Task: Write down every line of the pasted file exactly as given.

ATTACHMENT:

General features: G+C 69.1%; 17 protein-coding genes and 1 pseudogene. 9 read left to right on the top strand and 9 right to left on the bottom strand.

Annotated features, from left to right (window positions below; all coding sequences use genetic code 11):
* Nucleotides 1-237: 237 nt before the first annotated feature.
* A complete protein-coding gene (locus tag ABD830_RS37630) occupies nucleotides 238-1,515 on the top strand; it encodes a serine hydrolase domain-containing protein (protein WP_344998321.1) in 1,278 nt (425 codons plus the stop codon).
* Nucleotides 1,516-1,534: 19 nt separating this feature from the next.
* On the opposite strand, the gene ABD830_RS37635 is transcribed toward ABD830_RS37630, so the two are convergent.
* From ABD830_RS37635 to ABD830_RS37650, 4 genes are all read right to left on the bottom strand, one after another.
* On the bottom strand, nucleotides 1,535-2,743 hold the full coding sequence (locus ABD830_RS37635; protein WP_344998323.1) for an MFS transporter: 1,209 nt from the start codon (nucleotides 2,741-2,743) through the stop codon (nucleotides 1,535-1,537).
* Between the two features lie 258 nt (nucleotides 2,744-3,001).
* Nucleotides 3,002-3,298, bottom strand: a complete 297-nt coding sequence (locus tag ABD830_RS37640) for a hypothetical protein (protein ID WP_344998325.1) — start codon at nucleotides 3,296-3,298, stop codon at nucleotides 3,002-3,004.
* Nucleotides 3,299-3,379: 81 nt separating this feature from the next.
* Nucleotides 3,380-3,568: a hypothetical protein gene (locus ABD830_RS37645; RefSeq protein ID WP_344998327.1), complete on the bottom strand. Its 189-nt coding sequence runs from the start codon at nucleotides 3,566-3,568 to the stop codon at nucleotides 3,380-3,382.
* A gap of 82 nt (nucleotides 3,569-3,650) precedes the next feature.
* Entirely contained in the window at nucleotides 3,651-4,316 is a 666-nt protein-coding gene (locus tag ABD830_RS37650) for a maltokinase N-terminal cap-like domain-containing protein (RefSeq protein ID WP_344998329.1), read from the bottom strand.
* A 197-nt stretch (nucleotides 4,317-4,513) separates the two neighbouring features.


General features: G+C 69.1%; 17 protein-coding genes and 1 pseudogene. 9 read left to right on the top strand and 9 right to left on the bottom strand.

Annotated features, from left to right (window positions below; all coding sequences use genetic code 11):
* Nucleotides 1-237: 237 nt before the first annotated feature.
* A complete protein-coding gene (locus tag ABD830_RS37630) occupies nucleotides 238-1,515 on the top strand; it encodes a serine hydrolase domain-containing protein (protein WP_344998321.1) in 1,278 nt (425 codons plus the stop codon).
* Nucleotides 1,516-1,534: 19 nt separating this feature from the next.
* On the opposite strand, the gene ABD830_RS37635 is transcribed toward ABD830_RS37630, so the two are convergent.
* From ABD830_RS37635 to ABD830_RS37650, 4 genes are all read right to left on the bottom strand, one after another.
* On the bottom strand, nucleotides 1,535-2,743 hold the full coding sequence (locus ABD830_RS37635; protein WP_344998323.1) for an MFS transporter: 1,209 nt from the start codon (nucleotides 2,741-2,743) through the stop codon (nucleotides 1,535-1,537).
* Between the two features lie 258 nt (nucleotides 2,744-3,001).
* Nucleotides 3,002-3,298, bottom strand: a complete 297-nt coding sequence (locus tag ABD830_RS37640) for a hypothetical protein (protein ID WP_344998325.1) — start codon at nucleotides 3,296-3,298, stop codon at nucleotides 3,002-3,004.
* Nucleotides 3,299-3,379: 81 nt separating this feature from the next.
* Nucleotides 3,380-3,568: a hypothetical protein gene (locus ABD830_RS37645; RefSeq protein ID WP_344998327.1), complete on the bottom strand. Its 189-nt coding sequence runs from the start codon at nucleotides 3,566-3,568 to the stop codon at nucleotides 3,380-3,382.
* A gap of 82 nt (nucleotides 3,569-3,650) precedes the next feature.
* Entirely contained in the window at nucleotides 3,651-4,316 is a 666-nt protein-coding gene (locus tag ABD830_RS37650) for a maltokinase N-terminal cap-like domain-containing protein (RefSeq protein ID WP_344998329.1), read from the bottom strand.
* A 197-nt stretch (nucleotides 4,317-4,513) separates the two neighbouring features.